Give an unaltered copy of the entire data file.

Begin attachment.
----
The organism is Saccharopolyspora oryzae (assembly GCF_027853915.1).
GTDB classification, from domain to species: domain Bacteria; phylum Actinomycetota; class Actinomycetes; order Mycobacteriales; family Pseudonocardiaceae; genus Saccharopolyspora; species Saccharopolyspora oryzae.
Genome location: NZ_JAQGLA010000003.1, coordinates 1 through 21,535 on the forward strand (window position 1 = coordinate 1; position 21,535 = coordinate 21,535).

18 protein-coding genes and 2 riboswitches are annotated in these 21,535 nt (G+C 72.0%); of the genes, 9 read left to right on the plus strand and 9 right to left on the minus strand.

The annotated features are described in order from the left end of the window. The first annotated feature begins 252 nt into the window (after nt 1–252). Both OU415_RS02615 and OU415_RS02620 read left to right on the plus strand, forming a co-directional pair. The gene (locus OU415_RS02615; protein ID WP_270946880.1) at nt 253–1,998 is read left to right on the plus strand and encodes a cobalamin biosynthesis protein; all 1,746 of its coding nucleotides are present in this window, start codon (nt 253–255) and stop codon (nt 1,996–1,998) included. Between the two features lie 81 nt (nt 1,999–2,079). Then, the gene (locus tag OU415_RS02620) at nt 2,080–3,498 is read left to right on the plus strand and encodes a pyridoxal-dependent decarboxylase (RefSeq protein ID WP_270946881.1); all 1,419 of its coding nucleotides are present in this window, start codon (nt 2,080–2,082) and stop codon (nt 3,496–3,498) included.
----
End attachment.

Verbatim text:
The organism is Saccharopolyspora oryzae (assembly GCF_027853915.1).
GTDB classification, from domain to species: domain Bacteria; phylum Actinomycetota; class Actinomycetes; order Mycobacteriales; family Pseudonocardiaceae; genus Saccharopolyspora; species Saccharopolyspora oryzae.
Genome location: NZ_JAQGLA010000003.1, coordinates 1 through 21,535 on the forward strand (window position 1 = coordinate 1; position 21,535 = coordinate 21,535).

18 protein-coding genes and 2 riboswitches are annotated in these 21,535 nt (G+C 72.0%); of the genes, 9 read left to right on the plus strand and 9 right to left on the minus strand.

The annotated features are described in order from the left end of the window. The first annotated feature begins 252 nt into the window (after nt 1–252). Both OU415_RS02615 and OU415_RS02620 read left to right on the plus strand, forming a co-directional pair. The gene (locus OU415_RS02615; protein ID WP_270946880.1) at nt 253–1,998 is read left to right on the plus strand and encodes a cobalamin biosynthesis protein; all 1,746 of its coding nucleotides are present in this window, start codon (nt 253–255) and stop codon (nt 1,996–1,998) included. Between the two features lie 81 nt (nt 1,999–2,079). Then, the gene (locus tag OU415_RS02620) at nt 2,080–3,498 is read left to right on the plus strand and encodes a pyridoxal-dependent decarboxylase (RefSeq protein ID WP_270946881.1); all 1,419 of its coding nucleotides are present in this window, start codon (nt 2,080–2,082) and stop codon (nt 3,496–3,498) included.